Well then...

itsmemacleod:

did anyone else have trouble waterbending last night?

If you hold back on the emotions- if you don’t allow yourself to go all the way through them- you can never get to being detached, you’re too busy being afraid. You’re afraid of the pain, you’re afraid of the grief. You’re afraid of the vulnerability that loving entails. But by throwing yourself into these emotions, by allowing yourself to dive in, all the way, over your head even, you experience them fully and completely. You know what pain is. You know what love is. You know what grief is. And only then can you say, ‘All right. I have experienced that emotion. I recognize that emotion. Now I need to detach from that emotion for a moment.’
"Tuesday’s with Morrie" by Mitch Albom (via t3nd3r0ni)

egobus:

image

me as a teacher tbh

ruinedchildhood:

when mom says dinners ready

ruinedchildhood:

when mom says dinners ready

h0odrich:

gymleaderkarkat:


What are you so afraid of!?

I’m REALLY sorry but it looks like they’re about to rap battle


'ginger princess but my bow long, make a snowman was a wack song…'

h0odrich:

gymleaderkarkat:

What are you so afraid of!?

I’m REALLY sorry but it looks like they’re about to rap battle

'ginger princess but my bow long, make a snowman was a wack song…'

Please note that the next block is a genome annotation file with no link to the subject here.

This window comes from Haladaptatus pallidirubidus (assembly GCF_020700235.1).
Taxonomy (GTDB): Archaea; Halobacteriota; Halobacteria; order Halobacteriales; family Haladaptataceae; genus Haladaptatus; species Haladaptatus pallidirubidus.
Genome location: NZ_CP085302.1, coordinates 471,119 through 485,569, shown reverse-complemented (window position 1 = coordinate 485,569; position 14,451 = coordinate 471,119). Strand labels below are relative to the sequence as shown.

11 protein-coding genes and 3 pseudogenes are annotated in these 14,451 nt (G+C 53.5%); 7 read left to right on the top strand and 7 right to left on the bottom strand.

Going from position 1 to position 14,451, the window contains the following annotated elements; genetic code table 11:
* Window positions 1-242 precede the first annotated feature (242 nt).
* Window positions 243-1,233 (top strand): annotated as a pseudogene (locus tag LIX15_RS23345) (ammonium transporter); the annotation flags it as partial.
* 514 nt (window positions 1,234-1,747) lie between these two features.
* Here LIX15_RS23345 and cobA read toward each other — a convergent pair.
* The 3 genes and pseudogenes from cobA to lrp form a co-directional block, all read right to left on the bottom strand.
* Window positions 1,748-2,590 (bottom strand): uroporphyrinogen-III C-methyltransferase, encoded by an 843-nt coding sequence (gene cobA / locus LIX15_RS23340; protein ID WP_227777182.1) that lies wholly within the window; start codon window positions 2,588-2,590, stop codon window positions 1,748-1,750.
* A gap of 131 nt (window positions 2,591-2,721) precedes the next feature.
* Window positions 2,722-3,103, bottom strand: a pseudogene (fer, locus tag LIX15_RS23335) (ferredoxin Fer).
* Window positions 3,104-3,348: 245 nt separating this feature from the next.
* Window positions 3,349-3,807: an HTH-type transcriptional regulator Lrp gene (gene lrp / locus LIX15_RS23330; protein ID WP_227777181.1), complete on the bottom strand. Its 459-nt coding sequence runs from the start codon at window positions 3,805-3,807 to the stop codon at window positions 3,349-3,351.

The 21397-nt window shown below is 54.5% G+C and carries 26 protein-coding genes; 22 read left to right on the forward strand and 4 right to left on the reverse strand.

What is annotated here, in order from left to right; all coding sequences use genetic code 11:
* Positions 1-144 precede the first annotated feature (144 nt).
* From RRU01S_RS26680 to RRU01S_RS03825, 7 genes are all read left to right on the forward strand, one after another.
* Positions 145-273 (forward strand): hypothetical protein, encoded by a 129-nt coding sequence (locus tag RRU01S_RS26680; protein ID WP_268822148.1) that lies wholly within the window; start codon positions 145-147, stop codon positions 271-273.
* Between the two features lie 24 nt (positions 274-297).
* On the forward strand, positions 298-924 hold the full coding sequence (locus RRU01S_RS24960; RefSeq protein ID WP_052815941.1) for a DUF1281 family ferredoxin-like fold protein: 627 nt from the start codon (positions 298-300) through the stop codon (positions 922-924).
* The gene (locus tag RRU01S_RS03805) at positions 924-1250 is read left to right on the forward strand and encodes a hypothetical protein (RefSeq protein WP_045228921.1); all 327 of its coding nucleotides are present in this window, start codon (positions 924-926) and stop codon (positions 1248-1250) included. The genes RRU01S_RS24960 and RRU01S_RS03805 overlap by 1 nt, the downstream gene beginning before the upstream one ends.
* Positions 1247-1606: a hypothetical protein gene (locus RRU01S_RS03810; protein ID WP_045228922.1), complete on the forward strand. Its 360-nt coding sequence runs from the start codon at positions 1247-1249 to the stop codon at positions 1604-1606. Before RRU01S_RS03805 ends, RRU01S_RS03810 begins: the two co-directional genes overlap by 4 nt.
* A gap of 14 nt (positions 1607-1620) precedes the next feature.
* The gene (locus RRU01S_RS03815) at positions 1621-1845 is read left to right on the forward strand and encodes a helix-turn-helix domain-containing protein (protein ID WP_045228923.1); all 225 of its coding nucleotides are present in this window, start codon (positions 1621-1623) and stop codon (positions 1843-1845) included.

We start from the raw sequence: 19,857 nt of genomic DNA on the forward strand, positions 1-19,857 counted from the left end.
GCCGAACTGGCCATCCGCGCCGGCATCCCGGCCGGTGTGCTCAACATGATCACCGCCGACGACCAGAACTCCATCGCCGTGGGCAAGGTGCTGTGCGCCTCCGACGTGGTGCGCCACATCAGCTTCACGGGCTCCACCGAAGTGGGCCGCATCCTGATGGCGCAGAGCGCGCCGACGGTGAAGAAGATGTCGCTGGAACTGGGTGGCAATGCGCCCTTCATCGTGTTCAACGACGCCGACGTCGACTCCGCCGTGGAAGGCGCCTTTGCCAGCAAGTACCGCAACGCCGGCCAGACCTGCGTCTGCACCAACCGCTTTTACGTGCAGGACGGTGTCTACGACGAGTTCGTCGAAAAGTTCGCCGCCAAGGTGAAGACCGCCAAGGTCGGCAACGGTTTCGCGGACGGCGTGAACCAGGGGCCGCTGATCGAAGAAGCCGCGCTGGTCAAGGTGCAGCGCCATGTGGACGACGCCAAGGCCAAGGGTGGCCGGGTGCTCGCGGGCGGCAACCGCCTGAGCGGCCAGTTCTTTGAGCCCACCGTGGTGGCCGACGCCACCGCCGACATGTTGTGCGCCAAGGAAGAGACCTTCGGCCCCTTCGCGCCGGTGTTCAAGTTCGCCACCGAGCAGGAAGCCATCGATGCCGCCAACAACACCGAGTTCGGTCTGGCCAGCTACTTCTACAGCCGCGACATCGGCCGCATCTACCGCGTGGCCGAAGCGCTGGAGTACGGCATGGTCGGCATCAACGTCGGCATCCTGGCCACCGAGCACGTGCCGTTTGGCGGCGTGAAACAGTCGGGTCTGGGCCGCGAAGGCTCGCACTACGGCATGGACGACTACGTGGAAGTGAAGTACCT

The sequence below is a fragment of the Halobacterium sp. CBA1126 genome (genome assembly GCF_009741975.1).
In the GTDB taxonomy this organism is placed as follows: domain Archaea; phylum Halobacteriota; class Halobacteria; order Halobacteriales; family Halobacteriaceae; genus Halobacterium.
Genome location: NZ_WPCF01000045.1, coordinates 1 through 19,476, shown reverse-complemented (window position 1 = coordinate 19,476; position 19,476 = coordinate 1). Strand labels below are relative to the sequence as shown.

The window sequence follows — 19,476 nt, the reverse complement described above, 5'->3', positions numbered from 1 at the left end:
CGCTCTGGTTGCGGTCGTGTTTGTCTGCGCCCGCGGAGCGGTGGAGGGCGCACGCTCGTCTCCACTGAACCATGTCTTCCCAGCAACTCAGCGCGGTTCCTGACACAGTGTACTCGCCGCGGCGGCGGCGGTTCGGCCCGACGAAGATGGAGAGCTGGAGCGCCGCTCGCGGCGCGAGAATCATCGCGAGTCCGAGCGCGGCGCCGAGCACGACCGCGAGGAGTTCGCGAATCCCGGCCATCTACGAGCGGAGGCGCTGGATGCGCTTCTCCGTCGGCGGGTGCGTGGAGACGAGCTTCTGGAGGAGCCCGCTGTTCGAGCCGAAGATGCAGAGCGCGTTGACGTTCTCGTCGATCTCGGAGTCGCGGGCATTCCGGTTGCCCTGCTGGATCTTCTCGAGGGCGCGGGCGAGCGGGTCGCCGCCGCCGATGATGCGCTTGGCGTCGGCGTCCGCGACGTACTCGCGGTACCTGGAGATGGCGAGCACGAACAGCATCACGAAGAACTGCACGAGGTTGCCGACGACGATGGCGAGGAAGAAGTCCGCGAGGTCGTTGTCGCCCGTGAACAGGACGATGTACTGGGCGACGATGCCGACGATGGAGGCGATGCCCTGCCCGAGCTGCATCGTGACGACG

I think a huge mistake we make is not allowing ourselves to feel. Whenever I’m driving in my car and a memory pops into my head that forms a lump in my throat my first instinct is the immediately shut it away. But I try to force myself to feel it, the loss. I let myself cry and slam my fists into the steering wheel because I know my mind needs my body. Sometimes the spaces in our head aren’t big enough for the pain we feel and it’s our bodies job to set it free.
Jenna Anne. (via escapetosunsets)

sun0fagun:

The Psychology of Cinematography: 

Wes Anderson, David Fincher, Darren Aronofsky, Quentin Tarantino & Stanley Kubrick

These are all shots where the emphasis is on the entirety of the shot as a whole and provides a much more distant kind of view, allowing the goings on to register as it is instead of having a specific cinematic mood attached. 

I’ve never heard anyone say not to try for symmetry in your shots, but I was told to be aware of the psychological effect it has on audiences. This little reel is a prime example of how off-putting symmetry can be in motion picture photography. Even in the ones in which there is no immediate danger or horror present. You feel like there’s something wrong in every one of these shots. You can’t put your finger on it, but you know things aren’t quite right. The psychology of symmetry is used whenever a filmmaker wants to put an audience at unease. Which, as you can see, was often.

This concept can be applied to many other concepts and styles of cinematography such as  Look down, look up, Hiphop cuts, mood lighting etc. 

These are some of my favorite examples cinematography put in a gif set. 

X

heros-of-the-bluebox:

sluttyoliveoil:

cough

rough

though

through

why dont these words rhyme

but for some god forsaken reason pony and bologna do

Babe, there’s something tragic about you
something so magic about you
don’t you agree

Babe, there’s something lonesome about you
something so wholesome about you
Get closer to me

no tight side, no rolling eyes, no irony
no ‘who cares’, no vacant stares, no time for me